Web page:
- I am grateful that the Citizenship process was quicker than I expected and mostly less painful. I enjoyed studying for the test, although taking it did produce some nervous moments. I now know a bit more about this amazing place's history than I did before. [Oh, and Columbus did not appear at all in the Citizenship guide--Canada has other explorers it venerates even as Thanksgiving is on ... Columbus Day]
- I am grateful that I have had two great jobs here. I am still loving the NPSIA life, and I have very fond memories of most of my time at McGill. In both places, colleagues have been good friends.
- I am thankful for these NPSIA students who have much passion for the stuff and very interesting backgrounds. That many of them are already working in some capacity in the government gives my classes heaps of insights that I would never otherwise hear abou.
- I am so very thankful to have an excellent director of my school (department chair equivalent). Having great administration has been, um, rare in my career, so I don't take for granted Dane Rowlands at all. I also appreciate how supportive the Dean has been of me and my efforts. Last week's acknowlgement reminded me what a very supportive place Carleton is.
- I am thankful for having a pretty cool neighborhood as the folks here are very nice, and it still very much feels like a neighborhood (and, no, I don't feel sufficiently Canadian to add extra 'u's to neighbor, etc).
- I am very thankful for the support my research has received in Canada--the Social Sciences and Humanities Research Council has been very, very good to me. This has enabled me to do the most interesting and fun research of my career.
- I am very grateful for the access I have had here. As I was reminded while watching Hyena Road (a Canadian movie about the Afghanistan war) the other night, I got to interview nearly every general who commanded there, not to mention most of the senior officers in the chain of command back here. I have interacted with senior people in other government agencies and even testified to the House of Commons Defence Committee.
- Indeed, this access means I am grateful to U of Toronto Press and my editor, Daniel Quinlan, as the access has produced a new book that will be out in January. Which means next year I can be thankful for the associated book tour (I am hoping to go to places with great skiing again).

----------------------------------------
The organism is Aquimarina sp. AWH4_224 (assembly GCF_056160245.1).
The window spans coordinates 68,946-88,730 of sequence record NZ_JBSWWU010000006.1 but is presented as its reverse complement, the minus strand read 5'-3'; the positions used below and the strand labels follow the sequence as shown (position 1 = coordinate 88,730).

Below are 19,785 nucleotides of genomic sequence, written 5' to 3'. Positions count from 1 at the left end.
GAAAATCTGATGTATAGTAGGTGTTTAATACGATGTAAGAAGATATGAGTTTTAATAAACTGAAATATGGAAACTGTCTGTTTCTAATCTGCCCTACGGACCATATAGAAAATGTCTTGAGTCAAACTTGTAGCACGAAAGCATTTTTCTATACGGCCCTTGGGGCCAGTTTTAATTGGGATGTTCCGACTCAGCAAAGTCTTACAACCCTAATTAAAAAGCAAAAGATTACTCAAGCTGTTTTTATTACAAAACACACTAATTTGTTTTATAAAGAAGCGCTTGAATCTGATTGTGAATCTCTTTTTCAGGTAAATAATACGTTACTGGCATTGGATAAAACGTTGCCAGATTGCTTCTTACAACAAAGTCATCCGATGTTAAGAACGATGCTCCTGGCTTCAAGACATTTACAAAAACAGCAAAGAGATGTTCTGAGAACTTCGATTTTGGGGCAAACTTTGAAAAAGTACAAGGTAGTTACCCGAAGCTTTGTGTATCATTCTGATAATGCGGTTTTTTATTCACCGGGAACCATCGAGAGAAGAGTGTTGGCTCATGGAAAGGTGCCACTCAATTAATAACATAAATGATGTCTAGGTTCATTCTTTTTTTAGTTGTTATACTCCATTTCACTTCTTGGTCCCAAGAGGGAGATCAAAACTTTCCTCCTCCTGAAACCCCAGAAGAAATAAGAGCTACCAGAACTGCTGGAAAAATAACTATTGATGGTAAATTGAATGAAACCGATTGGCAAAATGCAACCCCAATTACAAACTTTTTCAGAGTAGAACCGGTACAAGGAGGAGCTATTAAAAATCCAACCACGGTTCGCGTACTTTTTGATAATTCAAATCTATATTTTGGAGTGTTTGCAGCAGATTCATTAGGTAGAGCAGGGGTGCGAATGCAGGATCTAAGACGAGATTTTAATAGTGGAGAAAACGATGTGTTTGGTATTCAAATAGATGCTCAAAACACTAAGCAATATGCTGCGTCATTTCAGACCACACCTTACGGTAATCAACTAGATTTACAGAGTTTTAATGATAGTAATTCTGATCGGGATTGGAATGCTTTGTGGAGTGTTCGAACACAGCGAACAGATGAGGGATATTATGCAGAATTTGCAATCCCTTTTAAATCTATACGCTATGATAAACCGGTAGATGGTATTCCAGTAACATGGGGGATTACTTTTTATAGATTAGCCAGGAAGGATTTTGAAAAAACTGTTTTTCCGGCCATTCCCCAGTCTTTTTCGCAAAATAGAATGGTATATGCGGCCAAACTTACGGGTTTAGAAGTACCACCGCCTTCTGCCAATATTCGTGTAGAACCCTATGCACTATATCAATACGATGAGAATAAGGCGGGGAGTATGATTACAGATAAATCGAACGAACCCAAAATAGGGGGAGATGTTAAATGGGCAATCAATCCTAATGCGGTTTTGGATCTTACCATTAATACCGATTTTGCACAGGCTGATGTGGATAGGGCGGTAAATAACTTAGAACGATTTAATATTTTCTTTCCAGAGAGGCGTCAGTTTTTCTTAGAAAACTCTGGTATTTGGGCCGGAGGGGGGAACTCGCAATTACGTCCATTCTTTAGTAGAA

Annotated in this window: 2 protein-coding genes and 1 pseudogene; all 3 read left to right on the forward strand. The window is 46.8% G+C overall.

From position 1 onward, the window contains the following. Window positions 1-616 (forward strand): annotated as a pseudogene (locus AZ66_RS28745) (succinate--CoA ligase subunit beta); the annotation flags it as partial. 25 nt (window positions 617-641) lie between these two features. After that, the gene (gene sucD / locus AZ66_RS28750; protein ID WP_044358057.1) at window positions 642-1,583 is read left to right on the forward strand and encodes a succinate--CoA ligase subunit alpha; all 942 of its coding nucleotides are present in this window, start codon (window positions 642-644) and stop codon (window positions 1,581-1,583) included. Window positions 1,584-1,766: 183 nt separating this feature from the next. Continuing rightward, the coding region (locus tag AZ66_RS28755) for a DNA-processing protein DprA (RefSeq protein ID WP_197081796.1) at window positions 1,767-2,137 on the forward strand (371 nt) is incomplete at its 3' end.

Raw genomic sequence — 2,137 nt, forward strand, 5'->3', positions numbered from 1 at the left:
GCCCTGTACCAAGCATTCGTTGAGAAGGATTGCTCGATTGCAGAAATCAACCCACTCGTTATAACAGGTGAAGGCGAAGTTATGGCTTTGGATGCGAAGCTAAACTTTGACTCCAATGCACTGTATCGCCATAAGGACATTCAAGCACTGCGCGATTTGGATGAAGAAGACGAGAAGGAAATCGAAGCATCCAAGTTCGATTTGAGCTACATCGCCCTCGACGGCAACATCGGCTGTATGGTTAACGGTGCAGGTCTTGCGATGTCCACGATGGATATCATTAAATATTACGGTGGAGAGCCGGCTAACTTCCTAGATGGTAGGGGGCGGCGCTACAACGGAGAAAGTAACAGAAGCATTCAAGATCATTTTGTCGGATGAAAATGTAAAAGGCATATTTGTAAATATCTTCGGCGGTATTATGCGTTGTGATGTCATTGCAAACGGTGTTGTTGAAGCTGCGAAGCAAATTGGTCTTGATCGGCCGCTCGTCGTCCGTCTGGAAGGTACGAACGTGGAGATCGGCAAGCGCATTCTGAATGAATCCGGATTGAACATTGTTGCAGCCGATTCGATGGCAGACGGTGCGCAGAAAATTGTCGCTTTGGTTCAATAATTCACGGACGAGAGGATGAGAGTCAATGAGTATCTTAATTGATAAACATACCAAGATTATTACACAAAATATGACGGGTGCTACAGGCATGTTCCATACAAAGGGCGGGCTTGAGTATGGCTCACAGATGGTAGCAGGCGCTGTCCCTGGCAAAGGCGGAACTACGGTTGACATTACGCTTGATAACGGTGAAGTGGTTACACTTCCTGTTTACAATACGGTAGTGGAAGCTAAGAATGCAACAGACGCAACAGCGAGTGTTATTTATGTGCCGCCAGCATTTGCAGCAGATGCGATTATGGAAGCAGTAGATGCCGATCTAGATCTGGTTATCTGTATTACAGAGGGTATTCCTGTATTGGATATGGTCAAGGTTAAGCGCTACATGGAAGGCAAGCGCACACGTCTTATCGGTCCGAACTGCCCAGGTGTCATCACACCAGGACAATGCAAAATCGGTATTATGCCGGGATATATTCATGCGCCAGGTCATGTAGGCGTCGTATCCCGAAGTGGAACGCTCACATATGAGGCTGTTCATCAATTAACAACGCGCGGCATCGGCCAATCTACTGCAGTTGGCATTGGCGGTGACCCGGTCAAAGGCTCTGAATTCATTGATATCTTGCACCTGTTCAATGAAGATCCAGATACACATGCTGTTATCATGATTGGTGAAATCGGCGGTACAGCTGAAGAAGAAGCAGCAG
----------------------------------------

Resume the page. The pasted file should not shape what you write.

- Ottawa. I have really enjoyed the past three years in Ottawa. The city is small enough to get around reasonably quickly, which means it is easy for me to run downtown for an event or for a media hit, or to meet up with people in the Byward Market, where there are heaps of good places for beer and food.
- Like Montreal, Ottawa has a great frisbee community, so I continue to play ultimate. The fall season is nearly over, and I didn't sign up fast enough for the winter season, alas. But the summer season is a blast on mostly close and mostly terrific fields.
- Lastly, I am very grateful that a 78 day campaign is seen as long, and even more thankful that it is nearly over.
International Relations, Ethnic Conflict, Civil-Military Relations, Academia, Politics in General, Selected Silliness
Monday, October 12, 2015
Today is my last Canadian Thanksgiving as a permanent resident/landed immigrant. In less than ten days, I will be a Canadian citizen will all the rights and privilege there onto appertaining. My posts lately have been pretty negative due to the election and the anti-Canadian-ness of the Conservative appeals to fear and intolerance and such. So, a good time to be positive and thankful. I have done this before (here, here, and here [only on odd years for some reason]), but I am feeling especially thankful this year.
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